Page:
Facile manufacturing of fused-deposition modeled composite scaffolds for tissue engineering-an embedding model with plasticity for incorporation of additives

Manjunath, Kamath S. and Sridhar, K. and Gopinath, V and Sankar, KrishnaKumar and Sundaram, A. and Gupta, Nilkantha and Shiek, Ahmed S. S. J. and Shantanu, Patil S. (2021) Facile manufacturing of fused-deposition modeled composite scaffolds for tissue engineering-an embedding model with plasticity for incorporation of additives. Biomedical Materials, 16 (1). ISSN 1748-6041, DOI https://doi.org/10.1088/1748-605X/abc1b0.

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The fused-deposition modeling (FDM) process is carried out at an elevated temperature, preventing the addition of biological factors, drugs, bioactive compounds, etc, during fabrication. To overcome this disadvantage, a 3D interlinked porous polylactic acid (PLA) scaffold was fabricated by FDM, followed by the embedding of a polycaprolactone (PCL) scaffold into the pores of the PLA at room temperature, yielding a PLA-PCL scaffold. In addition, PLA-PCL scaffolds with nanohydroxyapatite (PLA-PCL-nHAP) and multiwalled carbon nanotubes (PLA-PCL-MWCNT) were also fabricated. Here, the FDM-fabricated PLA scaffold functions as the structural component, whereas the embedded PCL scaffold acts as the functional component, which provides a the ability to functionalize the scaffolds with the desired chemical or biological materials. The embedding process is straightforward, cost effective, and does not require sophistication. A mechanical characterization of the scaffolds suggests that the Young's modulus of the PLA-PCL scaffold (16.02 MPa) was higher than that of the FDM-fabricated PLA (9.98 MPa) scaffold, by virtue of embedded PCL matrix. In addition, finite element analysis showed that the von Mises stress on a mandible with scaffolds was 4.04 MPa, whereas for a mandible with a defect, it was 6.7 MPa, confirming the stress distribution efficiency and mechanical stability of these scaffolds. Furthermore, field emission-scanning electron microscope analysis implied the presence of interlinked porous structures with pore diameters of 50 mu m to 300 mu m. X-ray diffraction results revealed an increased crystallinity (%) in the embedded models (PLA-PCL, PLA-PCL-nHAP and PLA-PCL-MWCNT), compared to a PLA printed scaffold. Additionally, Raman analysis revealed that the embedding process did not cause chemical alterations in the polymeric chains. In vitro analysis with human osteoblasts demonstrated the osteoconductive nature of the scaffold, which supported mineralization. In brief, the advantage of our model is that it helps to overcome the difficulties of manufacturing a filament with the desired additives for FDM, and offers the ability to incorporate the desired concentrations of heat-labile bioactive molecules during the embedding process at ambient temperatures.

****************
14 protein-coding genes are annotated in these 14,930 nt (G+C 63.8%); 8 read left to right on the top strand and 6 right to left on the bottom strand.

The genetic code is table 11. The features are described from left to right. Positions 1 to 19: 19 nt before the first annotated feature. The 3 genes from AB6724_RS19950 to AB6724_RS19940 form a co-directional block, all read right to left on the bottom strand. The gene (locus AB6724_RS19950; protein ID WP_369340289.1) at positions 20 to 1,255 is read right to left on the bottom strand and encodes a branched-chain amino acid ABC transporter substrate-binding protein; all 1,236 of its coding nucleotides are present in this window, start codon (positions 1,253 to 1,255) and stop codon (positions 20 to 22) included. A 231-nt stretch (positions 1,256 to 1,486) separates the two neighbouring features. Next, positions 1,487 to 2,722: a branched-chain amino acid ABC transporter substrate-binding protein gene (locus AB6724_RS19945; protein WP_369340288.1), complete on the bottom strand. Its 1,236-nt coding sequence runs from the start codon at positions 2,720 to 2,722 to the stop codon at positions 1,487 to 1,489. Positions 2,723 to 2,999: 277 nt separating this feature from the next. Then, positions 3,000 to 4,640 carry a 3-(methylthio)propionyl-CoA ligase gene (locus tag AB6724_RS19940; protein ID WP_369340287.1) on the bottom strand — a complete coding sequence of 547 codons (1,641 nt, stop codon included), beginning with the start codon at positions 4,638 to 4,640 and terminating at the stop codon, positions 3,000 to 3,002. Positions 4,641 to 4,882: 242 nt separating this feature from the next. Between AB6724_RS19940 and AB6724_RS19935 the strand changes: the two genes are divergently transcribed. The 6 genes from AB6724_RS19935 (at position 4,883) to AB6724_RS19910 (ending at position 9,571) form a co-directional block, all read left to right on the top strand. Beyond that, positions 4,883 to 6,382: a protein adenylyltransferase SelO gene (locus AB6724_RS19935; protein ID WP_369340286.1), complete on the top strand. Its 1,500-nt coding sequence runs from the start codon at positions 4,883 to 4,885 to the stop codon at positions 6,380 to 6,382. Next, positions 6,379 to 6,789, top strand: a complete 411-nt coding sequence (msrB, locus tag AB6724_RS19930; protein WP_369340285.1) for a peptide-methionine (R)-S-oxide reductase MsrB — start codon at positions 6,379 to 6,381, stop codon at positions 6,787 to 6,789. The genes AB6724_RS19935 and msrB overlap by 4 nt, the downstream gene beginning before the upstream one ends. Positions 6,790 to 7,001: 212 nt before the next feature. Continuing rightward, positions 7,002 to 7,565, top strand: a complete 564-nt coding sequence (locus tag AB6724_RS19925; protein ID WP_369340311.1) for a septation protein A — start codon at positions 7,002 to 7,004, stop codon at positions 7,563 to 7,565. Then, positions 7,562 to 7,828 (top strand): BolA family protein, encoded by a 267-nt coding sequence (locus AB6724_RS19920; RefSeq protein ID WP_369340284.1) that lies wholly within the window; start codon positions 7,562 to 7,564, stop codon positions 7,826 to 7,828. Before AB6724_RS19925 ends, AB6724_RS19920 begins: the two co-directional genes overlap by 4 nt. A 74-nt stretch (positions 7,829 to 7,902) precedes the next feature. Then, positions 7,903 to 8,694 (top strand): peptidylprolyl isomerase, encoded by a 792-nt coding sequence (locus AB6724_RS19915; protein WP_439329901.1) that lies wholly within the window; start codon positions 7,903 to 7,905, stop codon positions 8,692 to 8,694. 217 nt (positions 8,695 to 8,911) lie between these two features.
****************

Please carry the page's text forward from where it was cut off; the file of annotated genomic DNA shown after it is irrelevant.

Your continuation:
Item Type: Article
Funders: SRMIST
Uncontrolled Keywords: Fused deposition printing; Polylactic acid; 3D printing; Polycaprolactone; Bone tissue engineering
Subjects: T Technology > TA Engineering (General). Civil engineering (General)
Divisions: Faculty of Medicine
Depositing User: Ms Zaharah Ramly
Date Deposited: 20 Jun 2022 07:06
Last Modified: 20 Jun 2022 07:06
URI: http://eprints.um.edu.my/id/eprint/34068

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